Forty-seven-and-a-half years ago, when Keith Cubic joined Douglas County as a planner, Oregon’s planning law was in its infancy.
Cubic would go on to help create the county’s first comprehensive plan. But first, he’d have to convince the locals that planners weren’t “pinko” communists.
Without the comprehensive plans and zoning regulations we take for granted today, the county would look very different. Urban areas would be sprawling rather than compact, quiet suburban neighborhoods would be replaced by a mixture of business and residential properties, and there would be more rural conflicts over residential and forestry land uses.
Oregon’s Senate Bill 10, passed in 1969, mandated planning and zoning in all Oregon counties. In 1971, when Cubic joined up, the Douglas County Planning Department had seven employees. A year later, half the county was zoned. And by 1973, the whole county was zoned, and a not-so-detailed comprehensive plan was created.
“It was a concept plan. It was globs of color on maps that meant something, that didn’t have any property lines attached to them,” Cubic said.
Cubic said one of his first tasks was to convince county residents that zoning would help them achieve their goals — that a planned future was a better future.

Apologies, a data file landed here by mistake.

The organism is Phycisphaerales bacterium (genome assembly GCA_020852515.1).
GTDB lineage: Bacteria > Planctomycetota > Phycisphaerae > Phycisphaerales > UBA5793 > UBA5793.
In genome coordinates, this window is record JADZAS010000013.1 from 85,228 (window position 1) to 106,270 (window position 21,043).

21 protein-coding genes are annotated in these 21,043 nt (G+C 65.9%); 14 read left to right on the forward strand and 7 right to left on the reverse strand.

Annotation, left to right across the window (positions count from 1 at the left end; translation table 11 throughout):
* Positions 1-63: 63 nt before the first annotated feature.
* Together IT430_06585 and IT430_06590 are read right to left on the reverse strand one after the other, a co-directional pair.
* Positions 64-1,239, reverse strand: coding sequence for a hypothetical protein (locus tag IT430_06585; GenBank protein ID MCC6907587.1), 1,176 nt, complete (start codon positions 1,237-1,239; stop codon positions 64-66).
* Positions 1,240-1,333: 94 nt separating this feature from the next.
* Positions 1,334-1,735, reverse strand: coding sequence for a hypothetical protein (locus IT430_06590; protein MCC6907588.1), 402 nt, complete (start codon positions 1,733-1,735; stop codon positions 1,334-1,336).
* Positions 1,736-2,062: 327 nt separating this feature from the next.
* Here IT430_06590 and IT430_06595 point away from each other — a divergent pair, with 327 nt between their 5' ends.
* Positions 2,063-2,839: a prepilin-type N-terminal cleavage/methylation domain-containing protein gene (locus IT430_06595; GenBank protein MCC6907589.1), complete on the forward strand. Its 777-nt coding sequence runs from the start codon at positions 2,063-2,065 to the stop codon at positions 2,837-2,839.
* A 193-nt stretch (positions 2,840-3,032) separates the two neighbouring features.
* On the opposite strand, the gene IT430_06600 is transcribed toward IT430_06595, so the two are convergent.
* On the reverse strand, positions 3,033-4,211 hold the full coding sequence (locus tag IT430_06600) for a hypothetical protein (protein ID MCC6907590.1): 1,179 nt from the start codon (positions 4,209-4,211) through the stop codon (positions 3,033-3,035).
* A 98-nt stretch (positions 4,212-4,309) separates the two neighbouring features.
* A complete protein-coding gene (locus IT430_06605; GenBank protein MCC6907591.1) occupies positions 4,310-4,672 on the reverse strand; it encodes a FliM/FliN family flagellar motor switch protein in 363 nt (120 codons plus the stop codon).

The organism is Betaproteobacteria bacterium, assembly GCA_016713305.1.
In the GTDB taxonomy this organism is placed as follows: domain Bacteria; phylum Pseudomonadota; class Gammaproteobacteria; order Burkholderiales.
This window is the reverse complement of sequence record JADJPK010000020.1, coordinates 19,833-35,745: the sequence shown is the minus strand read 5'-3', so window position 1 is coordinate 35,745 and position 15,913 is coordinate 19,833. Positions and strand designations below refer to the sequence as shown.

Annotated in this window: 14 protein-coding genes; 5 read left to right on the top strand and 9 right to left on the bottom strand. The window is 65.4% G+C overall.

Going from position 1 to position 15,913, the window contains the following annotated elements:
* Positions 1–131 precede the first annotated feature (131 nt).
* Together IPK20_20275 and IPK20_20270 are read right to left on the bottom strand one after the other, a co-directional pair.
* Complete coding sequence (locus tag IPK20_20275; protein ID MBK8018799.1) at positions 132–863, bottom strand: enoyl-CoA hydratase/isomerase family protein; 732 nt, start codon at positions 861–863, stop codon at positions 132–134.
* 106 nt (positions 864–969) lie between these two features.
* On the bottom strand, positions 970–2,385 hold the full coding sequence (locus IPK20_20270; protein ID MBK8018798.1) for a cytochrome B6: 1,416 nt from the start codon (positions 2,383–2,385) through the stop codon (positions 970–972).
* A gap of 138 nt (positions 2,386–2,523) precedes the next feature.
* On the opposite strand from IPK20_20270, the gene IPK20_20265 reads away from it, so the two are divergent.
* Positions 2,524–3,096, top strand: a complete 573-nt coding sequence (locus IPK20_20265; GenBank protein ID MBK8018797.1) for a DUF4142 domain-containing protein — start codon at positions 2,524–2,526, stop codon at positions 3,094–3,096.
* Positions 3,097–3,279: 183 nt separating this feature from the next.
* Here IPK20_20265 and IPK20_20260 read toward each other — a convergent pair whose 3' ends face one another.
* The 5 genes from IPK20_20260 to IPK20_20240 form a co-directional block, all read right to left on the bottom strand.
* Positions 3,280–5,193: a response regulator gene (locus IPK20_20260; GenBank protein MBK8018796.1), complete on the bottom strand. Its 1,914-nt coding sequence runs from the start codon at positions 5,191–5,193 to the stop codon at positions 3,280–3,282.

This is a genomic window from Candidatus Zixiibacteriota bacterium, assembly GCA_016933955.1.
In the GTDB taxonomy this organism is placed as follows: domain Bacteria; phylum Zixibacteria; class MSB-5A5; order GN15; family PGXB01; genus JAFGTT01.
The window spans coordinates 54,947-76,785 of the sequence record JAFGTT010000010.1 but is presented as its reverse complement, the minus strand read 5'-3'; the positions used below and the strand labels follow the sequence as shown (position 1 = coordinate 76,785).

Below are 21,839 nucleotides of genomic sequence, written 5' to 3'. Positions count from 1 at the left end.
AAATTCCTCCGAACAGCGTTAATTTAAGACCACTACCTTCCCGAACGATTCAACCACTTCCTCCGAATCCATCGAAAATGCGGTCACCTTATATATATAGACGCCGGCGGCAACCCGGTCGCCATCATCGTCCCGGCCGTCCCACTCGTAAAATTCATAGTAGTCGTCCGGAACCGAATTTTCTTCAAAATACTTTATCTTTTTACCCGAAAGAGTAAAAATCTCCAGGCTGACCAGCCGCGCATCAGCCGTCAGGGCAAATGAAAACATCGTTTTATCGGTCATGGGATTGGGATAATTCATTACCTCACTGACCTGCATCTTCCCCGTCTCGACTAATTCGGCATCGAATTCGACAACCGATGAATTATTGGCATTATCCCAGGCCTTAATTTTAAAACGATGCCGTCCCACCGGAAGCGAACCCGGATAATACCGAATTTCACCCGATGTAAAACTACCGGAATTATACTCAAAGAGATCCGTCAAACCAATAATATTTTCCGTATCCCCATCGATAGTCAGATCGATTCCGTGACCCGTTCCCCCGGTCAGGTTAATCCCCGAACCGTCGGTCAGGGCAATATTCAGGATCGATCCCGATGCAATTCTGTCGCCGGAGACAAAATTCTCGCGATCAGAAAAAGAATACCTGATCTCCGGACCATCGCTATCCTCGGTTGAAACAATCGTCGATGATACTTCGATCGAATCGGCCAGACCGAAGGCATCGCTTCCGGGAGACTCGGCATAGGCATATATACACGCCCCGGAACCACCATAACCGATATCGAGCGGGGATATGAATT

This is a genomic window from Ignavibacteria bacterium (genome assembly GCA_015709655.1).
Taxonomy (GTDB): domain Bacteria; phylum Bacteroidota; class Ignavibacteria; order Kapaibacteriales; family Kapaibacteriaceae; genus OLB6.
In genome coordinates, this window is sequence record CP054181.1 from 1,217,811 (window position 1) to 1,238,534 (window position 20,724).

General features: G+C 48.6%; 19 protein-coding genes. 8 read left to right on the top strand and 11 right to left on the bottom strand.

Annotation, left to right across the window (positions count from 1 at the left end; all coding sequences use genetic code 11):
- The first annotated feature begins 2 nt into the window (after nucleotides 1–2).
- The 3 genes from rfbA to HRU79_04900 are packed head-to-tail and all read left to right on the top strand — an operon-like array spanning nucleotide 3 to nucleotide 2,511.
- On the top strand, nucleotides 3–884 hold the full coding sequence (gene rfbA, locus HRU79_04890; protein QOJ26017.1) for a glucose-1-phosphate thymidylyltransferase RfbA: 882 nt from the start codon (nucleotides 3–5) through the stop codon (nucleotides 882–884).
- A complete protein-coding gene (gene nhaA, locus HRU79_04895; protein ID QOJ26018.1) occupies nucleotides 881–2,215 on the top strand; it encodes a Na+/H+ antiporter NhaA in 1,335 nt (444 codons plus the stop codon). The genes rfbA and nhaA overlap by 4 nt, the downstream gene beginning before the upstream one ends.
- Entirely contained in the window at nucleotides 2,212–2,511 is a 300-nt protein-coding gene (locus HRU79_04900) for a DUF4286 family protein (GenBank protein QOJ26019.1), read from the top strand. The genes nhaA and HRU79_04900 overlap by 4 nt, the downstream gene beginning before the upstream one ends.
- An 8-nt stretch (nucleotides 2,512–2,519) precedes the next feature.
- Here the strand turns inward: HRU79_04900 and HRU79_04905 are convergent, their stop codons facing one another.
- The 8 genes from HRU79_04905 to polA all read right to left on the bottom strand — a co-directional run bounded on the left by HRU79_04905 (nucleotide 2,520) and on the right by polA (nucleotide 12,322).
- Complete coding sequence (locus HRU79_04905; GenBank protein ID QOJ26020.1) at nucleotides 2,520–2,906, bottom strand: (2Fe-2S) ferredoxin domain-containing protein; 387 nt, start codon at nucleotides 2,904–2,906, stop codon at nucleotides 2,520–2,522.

He particularly recalled an early zoning meeting in Tiller.
“It was a hotbed of conservatism. We were worried about being tarred and feathered. That’s an exaggeration, but we were worried,” Cubic said.
A second meeting went better, because the citizens understood the planners were there to ask them what they wanted.
“At the third meeting that we went out to Tiller, we had a potluck,” Cubic said.
Over the next seven years, a more detailed comprehensive plan, and a land use and development ordinance would follow.
The state adopted statewide planning goals, too, and it was an exciting time, Cubic said.
“It was cutting edge. It was a model for the whole United States, and we got to help carry it out,” he said.
Throughout his long career at the county, Cubic said his primary goal has been to help people.
“The most important thing I did is work with the people, work with our citizens, work with our elected officials, and develop quality staff who are still contributing around the state,” Cubic said.
Cubic’s work included persuading state officials in the Willamette Valley of the importance of planning regulations that matched rural residents’ needs.
Douglas County had seven urban unincorporated areas and 25 rural communities, and none of those areas were adequately accounted for in state rules.
“Under my watch, we had a huge influence on the development of the state’s rural residential lands rules and policies. We didn’t write them all, but we did some things that made them come about,” he said.
Cubic was hired as planning director in 1976. He recalled he was summoned to the office of Al Flegel, who was then the chairman of the Douglas County Board of Commissioners, and told he’d been promoted. Cubic was elated.